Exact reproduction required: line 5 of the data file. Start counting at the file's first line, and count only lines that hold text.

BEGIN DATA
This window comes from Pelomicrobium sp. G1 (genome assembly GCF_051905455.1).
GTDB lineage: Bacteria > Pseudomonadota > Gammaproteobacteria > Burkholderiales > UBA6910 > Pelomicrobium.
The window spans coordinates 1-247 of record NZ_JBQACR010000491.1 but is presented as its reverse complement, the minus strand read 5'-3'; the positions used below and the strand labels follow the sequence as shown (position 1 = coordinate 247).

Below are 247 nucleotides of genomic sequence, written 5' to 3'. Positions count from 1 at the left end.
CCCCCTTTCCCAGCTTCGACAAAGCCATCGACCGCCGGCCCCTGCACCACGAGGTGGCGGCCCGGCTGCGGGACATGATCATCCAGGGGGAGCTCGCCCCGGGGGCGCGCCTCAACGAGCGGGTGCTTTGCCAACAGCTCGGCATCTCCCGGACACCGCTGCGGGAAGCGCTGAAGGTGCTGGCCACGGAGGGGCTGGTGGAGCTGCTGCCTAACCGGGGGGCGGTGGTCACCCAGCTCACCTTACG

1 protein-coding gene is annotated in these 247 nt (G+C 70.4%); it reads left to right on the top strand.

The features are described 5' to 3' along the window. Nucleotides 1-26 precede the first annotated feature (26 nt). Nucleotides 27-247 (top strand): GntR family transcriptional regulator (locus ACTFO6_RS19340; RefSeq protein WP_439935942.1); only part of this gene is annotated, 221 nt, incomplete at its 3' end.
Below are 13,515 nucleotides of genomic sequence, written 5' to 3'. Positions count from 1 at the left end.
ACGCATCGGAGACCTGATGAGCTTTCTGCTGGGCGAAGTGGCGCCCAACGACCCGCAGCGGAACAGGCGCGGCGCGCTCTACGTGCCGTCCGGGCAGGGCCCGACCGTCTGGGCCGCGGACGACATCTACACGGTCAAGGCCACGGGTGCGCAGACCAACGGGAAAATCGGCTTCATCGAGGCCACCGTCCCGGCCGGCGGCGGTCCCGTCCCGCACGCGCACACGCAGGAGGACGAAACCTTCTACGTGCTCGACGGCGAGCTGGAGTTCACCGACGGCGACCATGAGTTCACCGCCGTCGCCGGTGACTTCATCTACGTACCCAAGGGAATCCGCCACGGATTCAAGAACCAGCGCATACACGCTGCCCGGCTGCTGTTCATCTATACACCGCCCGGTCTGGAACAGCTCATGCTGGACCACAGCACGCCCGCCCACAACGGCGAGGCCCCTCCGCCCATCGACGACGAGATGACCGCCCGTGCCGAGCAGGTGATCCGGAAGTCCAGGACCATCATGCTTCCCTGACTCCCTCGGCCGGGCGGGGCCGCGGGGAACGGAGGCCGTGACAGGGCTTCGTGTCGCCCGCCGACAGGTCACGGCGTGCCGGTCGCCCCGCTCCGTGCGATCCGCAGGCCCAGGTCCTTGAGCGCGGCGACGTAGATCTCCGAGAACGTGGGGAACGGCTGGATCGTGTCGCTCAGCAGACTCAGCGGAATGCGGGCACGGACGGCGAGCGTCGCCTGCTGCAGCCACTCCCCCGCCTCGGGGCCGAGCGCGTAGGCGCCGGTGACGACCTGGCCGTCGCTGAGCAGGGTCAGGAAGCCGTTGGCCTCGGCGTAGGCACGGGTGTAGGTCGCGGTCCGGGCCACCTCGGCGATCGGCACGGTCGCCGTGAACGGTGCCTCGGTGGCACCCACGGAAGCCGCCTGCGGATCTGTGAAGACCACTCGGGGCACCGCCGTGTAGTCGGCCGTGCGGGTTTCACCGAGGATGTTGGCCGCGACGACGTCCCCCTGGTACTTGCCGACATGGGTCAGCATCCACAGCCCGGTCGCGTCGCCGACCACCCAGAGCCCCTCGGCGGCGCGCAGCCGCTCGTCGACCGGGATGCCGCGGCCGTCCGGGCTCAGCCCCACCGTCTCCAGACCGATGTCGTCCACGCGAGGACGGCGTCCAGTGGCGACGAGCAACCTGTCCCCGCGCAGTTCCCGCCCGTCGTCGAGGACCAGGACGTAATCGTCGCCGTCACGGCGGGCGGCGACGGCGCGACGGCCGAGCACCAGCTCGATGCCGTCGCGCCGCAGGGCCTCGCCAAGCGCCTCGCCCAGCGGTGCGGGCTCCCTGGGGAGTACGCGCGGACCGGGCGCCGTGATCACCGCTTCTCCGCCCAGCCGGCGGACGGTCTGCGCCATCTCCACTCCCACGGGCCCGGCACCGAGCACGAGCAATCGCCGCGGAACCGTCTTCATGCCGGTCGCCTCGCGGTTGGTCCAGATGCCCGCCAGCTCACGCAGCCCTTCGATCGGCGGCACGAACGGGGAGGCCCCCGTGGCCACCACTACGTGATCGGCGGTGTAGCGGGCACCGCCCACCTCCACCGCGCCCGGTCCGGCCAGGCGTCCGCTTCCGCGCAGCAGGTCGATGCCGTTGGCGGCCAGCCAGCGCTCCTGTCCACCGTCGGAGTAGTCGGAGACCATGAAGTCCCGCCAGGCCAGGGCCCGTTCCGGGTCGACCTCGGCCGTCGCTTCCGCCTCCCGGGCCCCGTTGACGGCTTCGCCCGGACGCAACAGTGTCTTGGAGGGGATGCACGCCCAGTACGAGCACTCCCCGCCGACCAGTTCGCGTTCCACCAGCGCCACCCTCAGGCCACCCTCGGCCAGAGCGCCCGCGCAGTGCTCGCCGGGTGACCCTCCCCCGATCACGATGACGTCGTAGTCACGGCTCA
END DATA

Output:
CCCCCTTTCCCAGCTTCGACAAAGCCATCGACCGCCGGCCCCTGCACCACGAGGTGGCGGCCCGGCTGCGGGACATGATCATCCAGGGGGAGCTCGCCCCGGGGGCGCGCCTCAACGAGCGGGTGCTTTGCCAACAGCTCGGCATCTCCCGGACACCGCTGCGGGAAGCGCTGAAGGTGCTGGCCACGGAGGGGCTGGTGGAGCTGCTGCCTAACCGGGGGGCGGTGGTCACCCAGCTCACCTTACG